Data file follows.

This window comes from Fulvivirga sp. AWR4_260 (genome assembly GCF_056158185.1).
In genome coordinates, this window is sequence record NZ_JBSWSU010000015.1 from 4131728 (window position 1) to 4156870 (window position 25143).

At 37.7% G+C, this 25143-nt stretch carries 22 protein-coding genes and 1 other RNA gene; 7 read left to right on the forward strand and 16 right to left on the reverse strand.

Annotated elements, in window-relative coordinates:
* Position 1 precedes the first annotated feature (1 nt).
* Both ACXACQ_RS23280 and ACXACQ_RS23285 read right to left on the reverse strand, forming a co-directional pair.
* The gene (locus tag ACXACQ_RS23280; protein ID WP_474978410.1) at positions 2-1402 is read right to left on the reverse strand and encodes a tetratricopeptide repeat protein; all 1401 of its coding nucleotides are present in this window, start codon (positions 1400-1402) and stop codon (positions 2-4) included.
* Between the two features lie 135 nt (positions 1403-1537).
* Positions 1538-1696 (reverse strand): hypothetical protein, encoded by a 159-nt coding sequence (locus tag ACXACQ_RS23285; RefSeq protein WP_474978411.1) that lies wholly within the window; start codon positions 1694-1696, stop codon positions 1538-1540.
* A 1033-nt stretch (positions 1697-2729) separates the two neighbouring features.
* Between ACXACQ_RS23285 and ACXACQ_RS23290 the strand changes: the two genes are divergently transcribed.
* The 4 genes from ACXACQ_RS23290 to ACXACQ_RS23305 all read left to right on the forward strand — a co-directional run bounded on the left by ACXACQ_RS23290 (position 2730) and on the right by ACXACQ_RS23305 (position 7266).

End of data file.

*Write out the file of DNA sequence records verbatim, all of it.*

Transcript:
This window comes from Fulvivirga sp. AWR4_260 (genome assembly GCF_056158185.1).
In genome coordinates, this window is sequence record NZ_JBSWSU010000015.1 from 4131728 (window position 1) to 4156870 (window position 25143).

At 37.7% G+C, this 25143-nt stretch carries 22 protein-coding genes and 1 other RNA gene; 7 read left to right on the forward strand and 16 right to left on the reverse strand.

Annotated elements, in window-relative coordinates:
* Position 1 precedes the first annotated feature (1 nt).
* Both ACXACQ_RS23280 and ACXACQ_RS23285 read right to left on the reverse strand, forming a co-directional pair.
* The gene (locus tag ACXACQ_RS23280; protein ID WP_474978410.1) at positions 2-1402 is read right to left on the reverse strand and encodes a tetratricopeptide repeat protein; all 1401 of its coding nucleotides are present in this window, start codon (positions 1400-1402) and stop codon (positions 2-4) included.
* Between the two features lie 135 nt (positions 1403-1537).
* Positions 1538-1696 (reverse strand): hypothetical protein, encoded by a 159-nt coding sequence (locus tag ACXACQ_RS23285; RefSeq protein WP_474978411.1) that lies wholly within the window; start codon positions 1694-1696, stop codon positions 1538-1540.
* A 1033-nt stretch (positions 1697-2729) separates the two neighbouring features.
* Between ACXACQ_RS23285 and ACXACQ_RS23290 the strand changes: the two genes are divergently transcribed.
* The 4 genes from ACXACQ_RS23290 to ACXACQ_RS23305 all read left to right on the forward strand — a co-directional run bounded on the left by ACXACQ_RS23290 (position 2730) and on the right by ACXACQ_RS23305 (position 7266).